The timeless joy of George
Whitman’s Shakespeare & Company
Eyeing me suspiciously, George asked if I was a writer. I said I’d been a college editor, and had aspirations. He said OK… I could have a week on the mattress.
By Harvey Wasserman / The Rag Blog / December 16, 2011
Never doubt that simple acts of generosity and solidarity can change lives — and the world.
George Whitman and his Shakespeare & Company bookstore have been uniquely powerful living proof of that. And his daughter has guaranteed it will continue.
Nestled into the Left Bank of the Seine, a stoned throw from the magnificent Notre Dame Cathedral, George’s bookstore has been a beacon of Bohemian/hippie/humanist/leftist writing and romance for decades.
Its spiritual roots stretch back to the great literary lights of the ex-pat 1920s- — Hemingway and Fitzgerald, Joyce and Stein. In George’s 1950s era, that also meant Kerouac, Ginsberg, Corso, and more. So much genius passed through the place its walls seem to glow.
George Whitman was known for letting budding young writers crash for weeks at a time. In the summer of 1967, I was one of them. Based on hippie urban legend, I sought the place out and asked if I could sleep on a couch upstairs.
Eyeing me suspiciously, George asked if I was a writer. I said I’d been a college editor, and had aspirations.
He said OK… I could have a week on the mattress.
It was pure joy. Raised in the Midwest, just out of the University of Michigan, at the age of 21, I got to hang out in Paris, surrounded by the spirits of the century’s greatest writers, thinkers, rebels. Nightly sessions of intellectual fervor followed days of wandering free through the vibrating streets of that gorgeous, dazzling city.
George consciously followed in the footsteps of another Whitman (no relation) who transformed the literary world of his day — and far beyond. Generous, eclectic, and eccentric, George shared Walt’s occasionally fierce New England temperament, making him both fascinating and formidable.
My week in his bookstore changed my life. It proved that the fantasy of a Bohemian counterculture could actually be sustained, and that it was at least as good as billed by those perennial romantics who are always being dismissed as “unrealistic dreamers.” At Shakespeare & Company, the dream was real… and as good as it gets. All these years later, Woody Allen’s Midnight in Paris delightfully captures (though without the politics) the joy of its spirit.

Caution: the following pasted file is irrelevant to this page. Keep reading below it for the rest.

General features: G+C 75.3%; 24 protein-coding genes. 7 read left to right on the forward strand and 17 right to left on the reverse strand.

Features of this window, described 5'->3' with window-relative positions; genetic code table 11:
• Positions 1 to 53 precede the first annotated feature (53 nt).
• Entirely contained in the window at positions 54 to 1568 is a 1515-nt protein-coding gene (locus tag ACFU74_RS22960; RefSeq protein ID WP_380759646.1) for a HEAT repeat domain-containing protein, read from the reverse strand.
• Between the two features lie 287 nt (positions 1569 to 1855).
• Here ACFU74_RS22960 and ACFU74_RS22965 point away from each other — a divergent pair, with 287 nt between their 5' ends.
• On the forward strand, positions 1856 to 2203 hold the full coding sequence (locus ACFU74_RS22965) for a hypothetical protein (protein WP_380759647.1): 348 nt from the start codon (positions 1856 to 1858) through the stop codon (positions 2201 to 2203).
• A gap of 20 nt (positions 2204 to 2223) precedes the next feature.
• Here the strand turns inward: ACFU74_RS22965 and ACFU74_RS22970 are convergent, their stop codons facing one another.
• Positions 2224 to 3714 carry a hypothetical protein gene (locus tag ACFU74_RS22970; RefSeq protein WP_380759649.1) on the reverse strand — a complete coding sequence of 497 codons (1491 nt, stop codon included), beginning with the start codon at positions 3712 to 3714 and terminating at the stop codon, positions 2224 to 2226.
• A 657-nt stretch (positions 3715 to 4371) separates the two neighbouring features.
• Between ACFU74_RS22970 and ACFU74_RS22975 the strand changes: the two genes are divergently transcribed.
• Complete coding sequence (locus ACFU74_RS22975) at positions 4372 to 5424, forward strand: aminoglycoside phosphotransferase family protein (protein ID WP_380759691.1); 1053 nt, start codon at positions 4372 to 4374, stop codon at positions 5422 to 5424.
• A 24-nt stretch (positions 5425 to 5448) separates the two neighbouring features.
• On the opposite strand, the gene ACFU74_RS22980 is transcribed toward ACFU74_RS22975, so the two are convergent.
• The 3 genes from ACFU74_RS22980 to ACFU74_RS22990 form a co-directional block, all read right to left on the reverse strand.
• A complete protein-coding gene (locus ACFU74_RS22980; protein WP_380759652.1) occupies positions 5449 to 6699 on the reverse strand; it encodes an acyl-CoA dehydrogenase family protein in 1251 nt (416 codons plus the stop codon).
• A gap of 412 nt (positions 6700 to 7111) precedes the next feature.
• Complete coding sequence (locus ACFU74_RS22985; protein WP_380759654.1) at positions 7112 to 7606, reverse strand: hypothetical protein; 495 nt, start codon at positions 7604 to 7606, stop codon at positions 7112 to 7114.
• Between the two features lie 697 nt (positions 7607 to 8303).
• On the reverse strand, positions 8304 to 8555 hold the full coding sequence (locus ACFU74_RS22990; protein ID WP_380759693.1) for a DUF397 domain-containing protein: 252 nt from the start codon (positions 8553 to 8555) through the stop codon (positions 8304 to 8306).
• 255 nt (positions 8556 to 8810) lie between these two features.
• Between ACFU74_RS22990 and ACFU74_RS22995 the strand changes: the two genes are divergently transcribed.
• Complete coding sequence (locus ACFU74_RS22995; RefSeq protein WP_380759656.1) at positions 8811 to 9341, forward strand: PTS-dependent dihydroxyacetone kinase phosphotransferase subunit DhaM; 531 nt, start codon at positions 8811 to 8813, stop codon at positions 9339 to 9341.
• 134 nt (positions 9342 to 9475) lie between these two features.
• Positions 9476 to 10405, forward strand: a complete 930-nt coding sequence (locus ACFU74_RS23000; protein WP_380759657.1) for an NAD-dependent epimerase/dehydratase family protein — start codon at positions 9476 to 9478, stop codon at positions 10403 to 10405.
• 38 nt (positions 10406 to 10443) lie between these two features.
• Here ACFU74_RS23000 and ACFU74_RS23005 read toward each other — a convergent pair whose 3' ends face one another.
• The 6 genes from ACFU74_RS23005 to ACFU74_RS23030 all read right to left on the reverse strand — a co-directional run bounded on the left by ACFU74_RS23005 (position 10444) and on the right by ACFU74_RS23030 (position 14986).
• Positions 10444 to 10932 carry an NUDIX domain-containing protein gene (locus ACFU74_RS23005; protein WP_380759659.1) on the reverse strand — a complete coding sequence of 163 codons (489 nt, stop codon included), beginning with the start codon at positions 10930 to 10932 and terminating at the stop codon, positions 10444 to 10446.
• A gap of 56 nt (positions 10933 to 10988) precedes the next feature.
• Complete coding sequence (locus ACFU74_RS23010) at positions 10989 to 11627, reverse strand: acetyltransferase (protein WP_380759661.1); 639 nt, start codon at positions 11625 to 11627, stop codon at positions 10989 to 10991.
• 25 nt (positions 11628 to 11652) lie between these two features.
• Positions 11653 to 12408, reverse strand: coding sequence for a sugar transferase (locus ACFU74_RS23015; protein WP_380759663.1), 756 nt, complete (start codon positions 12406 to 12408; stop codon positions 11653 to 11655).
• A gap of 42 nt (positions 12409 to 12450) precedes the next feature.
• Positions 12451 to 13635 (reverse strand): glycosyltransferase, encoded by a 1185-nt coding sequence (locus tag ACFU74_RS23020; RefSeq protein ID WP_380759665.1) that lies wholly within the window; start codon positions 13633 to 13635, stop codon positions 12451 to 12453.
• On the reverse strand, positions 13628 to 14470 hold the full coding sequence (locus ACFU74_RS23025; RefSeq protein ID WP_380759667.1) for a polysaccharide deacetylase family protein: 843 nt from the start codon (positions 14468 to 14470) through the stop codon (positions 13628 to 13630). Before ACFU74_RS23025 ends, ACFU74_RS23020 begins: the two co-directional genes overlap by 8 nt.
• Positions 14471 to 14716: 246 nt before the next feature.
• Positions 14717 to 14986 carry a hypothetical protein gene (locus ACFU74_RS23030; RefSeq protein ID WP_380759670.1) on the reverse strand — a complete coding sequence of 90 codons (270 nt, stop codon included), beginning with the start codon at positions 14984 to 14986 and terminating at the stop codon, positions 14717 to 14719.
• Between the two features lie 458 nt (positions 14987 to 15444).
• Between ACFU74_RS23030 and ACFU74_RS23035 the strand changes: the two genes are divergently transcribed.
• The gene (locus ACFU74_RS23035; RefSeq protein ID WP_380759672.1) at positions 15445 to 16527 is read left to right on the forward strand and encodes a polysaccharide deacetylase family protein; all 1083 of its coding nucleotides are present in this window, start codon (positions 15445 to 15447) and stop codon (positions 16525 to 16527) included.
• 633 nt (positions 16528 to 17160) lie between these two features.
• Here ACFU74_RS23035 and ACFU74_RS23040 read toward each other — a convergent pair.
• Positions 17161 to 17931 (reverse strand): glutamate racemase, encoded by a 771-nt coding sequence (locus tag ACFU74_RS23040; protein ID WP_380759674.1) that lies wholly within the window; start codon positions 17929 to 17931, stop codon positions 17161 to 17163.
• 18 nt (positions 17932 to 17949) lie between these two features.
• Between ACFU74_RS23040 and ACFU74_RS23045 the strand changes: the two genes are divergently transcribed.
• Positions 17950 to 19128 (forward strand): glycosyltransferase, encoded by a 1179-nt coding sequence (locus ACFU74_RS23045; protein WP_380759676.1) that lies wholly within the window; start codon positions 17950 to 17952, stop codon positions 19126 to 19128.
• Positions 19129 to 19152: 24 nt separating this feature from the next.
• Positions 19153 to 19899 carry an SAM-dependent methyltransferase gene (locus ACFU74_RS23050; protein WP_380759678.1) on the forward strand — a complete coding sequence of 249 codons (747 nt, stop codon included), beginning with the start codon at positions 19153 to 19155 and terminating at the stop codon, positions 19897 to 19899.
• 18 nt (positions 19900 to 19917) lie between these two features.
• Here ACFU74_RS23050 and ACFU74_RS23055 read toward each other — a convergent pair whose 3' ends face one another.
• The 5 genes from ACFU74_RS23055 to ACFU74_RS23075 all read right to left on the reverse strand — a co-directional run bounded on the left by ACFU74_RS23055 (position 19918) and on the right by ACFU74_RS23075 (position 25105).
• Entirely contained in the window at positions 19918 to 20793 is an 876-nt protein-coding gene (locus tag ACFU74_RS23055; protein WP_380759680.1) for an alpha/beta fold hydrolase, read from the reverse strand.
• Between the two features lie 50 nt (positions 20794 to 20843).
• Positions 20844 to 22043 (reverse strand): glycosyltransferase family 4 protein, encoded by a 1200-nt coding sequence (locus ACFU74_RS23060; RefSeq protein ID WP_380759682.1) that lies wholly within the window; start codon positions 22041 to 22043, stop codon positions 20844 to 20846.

And it continues. Not long ago I brought to Paris my teenaged daughter Julie. With Max Schneider, son of the great green energy expert Mycle, we paid our respects to Notre Dame, then found the bookstore.
I’d stopped by in the early 1990s and found the place in serious disrepair. I wasn’t optimistic about this return visit.
But to my great joy, the place literally shone. George’s daughter Sylvia runs it with firmness and grace. It is bustling with business, beautifully appointed, and offers a timeless blend of off-beat rebellion and good bookselling — what George has called “the business of life.” It is a solid independent enterprise of the kind that is tragically disappearing throughout the US — but in this case with a legendary past being carefully preserved and enhanced.
With Julie and Max by my side, I told Sylvia that I’d stayed upstairs more than 40 years ago, and wanted to thank her for her father’s life-changing hospitality.
She suggested I thank George myself.
Venturing up the narrow, tiled staircase I’d loved so long ago, we found a young writer from Florida encamped as I’d been when we marched through the wine-soaked streets, shouting epithets against the Vietnam War, then retreating to the bookstore to drink and smoke and bask together in the intoxicating, self-proclaimed brilliance of our youthful rebellion.
George was napping on the third floor, but I could send up a note.
So I wrote one profusely thanking him for putting me up, and for keeping the faith through all these decades of trial and chaos, tears and joy, disappointment and victory.
Having made sure that Max and Julie were sufficiently inspired, we were just making our way out when a note came back, scribbled on the backside of the one I’d sent up.
George apologized for being indisposed. But he was glad I’d enjoyed my stay. And, since I’d continued to write all these years, I was welcome to stay again — any time.
Wow! I cannot describe the feeling that note gave me. Especially as I looked at the wide-eyed responses of my daughter and our young friend. In an instant, their lives changed, as mine had so long ago.
George Whitman passed away this week, at age 98. But his is a life that will truly never stop giving.
So thank you, George, for enhancing the Dream and making it real. Thank you, Sylvia, for keeping it alive.
And thank you, Shakespeare & Company, for reminding us all that there really is at our core a spirit of generous, joyous grace that makes life worth living, and that need never die.
[Harvey Wasserman’s History of the United States was published five years after his stay at Shakespeare & Company. He’s been writing and living that dream ever since. Read more of Harvey Wasserman’s writing on The Rag Blog.]